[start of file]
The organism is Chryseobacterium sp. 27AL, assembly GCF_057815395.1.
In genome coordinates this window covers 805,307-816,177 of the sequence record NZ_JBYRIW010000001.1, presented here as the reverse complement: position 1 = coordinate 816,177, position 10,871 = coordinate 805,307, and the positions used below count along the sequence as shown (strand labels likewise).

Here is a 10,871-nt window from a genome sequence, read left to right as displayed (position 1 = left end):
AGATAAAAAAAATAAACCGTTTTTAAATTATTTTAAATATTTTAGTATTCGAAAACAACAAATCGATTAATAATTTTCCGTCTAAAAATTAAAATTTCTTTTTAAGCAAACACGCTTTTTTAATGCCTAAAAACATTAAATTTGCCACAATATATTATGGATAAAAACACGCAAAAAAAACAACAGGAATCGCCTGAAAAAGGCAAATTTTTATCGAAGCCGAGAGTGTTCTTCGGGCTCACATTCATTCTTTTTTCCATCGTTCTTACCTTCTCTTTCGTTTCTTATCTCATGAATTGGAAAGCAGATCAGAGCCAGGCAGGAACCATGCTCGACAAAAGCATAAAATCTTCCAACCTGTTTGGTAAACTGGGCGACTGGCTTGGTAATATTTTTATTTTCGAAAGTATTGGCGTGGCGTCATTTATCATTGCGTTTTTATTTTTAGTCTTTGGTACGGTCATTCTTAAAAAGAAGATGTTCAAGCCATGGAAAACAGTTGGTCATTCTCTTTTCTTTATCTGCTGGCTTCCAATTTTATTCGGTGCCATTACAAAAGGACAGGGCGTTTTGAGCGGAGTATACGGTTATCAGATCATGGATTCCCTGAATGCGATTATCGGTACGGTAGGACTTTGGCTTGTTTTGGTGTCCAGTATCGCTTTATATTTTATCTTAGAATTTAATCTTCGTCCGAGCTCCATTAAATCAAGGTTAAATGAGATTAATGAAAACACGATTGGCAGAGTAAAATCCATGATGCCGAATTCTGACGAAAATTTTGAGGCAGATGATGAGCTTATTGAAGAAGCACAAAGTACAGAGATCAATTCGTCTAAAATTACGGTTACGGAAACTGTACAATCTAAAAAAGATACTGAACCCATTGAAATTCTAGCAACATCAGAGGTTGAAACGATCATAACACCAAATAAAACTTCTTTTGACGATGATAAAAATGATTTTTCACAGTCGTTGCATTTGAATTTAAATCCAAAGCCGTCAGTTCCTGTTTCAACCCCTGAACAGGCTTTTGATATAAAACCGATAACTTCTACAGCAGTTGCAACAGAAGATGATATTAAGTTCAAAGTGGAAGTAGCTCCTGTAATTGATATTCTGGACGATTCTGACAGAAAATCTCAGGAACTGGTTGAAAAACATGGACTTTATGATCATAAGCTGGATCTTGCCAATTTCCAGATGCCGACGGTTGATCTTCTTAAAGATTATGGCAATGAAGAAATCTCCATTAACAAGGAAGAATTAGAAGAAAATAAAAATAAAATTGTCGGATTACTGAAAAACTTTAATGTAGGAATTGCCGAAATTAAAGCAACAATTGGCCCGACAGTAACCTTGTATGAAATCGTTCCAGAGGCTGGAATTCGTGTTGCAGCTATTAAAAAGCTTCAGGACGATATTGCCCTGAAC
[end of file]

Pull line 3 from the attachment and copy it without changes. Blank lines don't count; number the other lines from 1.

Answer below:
Here is a 10,871-nt window from a genome sequence, read left to right as displayed (position 1 = left end):